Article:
Junior year of high school is notorious for being the year in which everyone's life takes a dramatic swing in a brand new direction. Academics suddenly become much more intense, the list of responsibilities lengthens and people's true colors start to show. I've heard the horror stores of what lays ahead for me time and time again, but I've never fully believed them until now. This summer, as I make the transition from sophomore to junior year, the huge jump is becoming increasingly evident.
One of the largest-scale changes that I've noticed is that people now have a greater sense of their independence. Suddenly, all of the people I have watched grow up around me are making purchases with their very own credit cards, and caravanning around town in their very own brand new cars. I've found that it's now much easier to make choices on your own, and I really feel like I am growing up.
There is, however, a price to pay for this newfound independence. It's almost impossible to head towards adulthood without a little extra cash in your pocket, and my classmates and I have definitely realized that.
I must admit I was a little nervous when I applied for a job as a summer camp counselor at the end of this year. For the past six years, I had attended a sleep-away camp in North Carolina, so I was used to being a camper and spending the summer goofing off with my friends. My friends were shocked when I told them I was finally making a change in my life and accepting new responsibilities. I was convinced the change was going to be a huge mistake until my first day of work this summer. As it turns out, making the jump was the best decision I ever made. I made so many new friends who are completely different than the people I’m used to, but it’s a refreshing adjustment. My campers are absolutely adorable, and they give me a totally new perspective on life. Even better, I have a lot more authority and have learned a great deal about leadership skills, which I know will help me throughout my life.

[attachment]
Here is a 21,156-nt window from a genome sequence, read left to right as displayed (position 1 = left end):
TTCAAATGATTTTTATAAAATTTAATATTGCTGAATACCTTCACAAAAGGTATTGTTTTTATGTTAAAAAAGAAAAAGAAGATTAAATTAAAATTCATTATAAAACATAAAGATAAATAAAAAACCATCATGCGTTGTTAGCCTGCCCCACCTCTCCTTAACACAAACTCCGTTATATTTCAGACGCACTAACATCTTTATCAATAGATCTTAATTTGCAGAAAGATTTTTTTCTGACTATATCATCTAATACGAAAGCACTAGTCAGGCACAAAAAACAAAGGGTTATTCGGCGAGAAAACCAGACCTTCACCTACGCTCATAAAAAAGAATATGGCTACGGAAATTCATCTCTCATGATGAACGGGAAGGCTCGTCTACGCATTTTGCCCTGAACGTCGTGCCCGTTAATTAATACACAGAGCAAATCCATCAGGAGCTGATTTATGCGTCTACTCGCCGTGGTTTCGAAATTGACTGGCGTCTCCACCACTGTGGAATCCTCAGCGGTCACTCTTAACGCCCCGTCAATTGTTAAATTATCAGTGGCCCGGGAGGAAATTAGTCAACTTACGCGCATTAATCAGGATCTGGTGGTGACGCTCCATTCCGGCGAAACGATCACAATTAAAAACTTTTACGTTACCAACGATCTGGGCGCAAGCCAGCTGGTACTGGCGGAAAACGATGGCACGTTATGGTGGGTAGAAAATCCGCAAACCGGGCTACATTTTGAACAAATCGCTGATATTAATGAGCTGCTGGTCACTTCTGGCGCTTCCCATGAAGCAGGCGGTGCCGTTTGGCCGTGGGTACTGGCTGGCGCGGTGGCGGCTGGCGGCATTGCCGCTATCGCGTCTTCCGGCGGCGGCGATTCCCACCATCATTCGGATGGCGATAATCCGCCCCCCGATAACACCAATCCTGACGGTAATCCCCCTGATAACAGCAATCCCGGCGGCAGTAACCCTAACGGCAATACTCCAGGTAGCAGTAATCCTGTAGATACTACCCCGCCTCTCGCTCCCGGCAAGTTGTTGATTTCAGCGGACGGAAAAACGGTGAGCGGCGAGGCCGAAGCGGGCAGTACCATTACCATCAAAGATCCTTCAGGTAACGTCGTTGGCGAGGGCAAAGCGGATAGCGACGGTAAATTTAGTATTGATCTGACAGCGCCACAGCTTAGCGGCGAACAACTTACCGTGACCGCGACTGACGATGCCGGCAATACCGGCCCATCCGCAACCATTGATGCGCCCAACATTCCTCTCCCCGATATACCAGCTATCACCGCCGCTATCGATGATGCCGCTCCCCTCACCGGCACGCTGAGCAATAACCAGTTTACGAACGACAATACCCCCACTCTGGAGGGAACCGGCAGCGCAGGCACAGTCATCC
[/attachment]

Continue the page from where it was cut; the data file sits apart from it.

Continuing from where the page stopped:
Now, it seems like I can't go anywhere without seeing somebody I know working. All of the local supermarkets and yogurt shops have been invaded by teenagers looking for money to fill their gas tanks. It's good to know that my generation can step up when needed.
Of course, the one change I actually did see coming this year is already beginning to show. This summer for the first time in my life, I have to do extensive work to prepare myself for the upcoming school year, and I already feel swamped. I'm signed up for three AP classes next year, and I'm beginning to wonder what I got myself into. I have no idea how to cope with it, and I have a feeling it's going to get much worse.
There have definitely been tons of changes for me this summer (and the list keeps on growing) but most of them have been nothing but helpful. At this point, I'm welcoming eleventh grade AND its changes with open arms, because I can't wait to see what else is in store for me.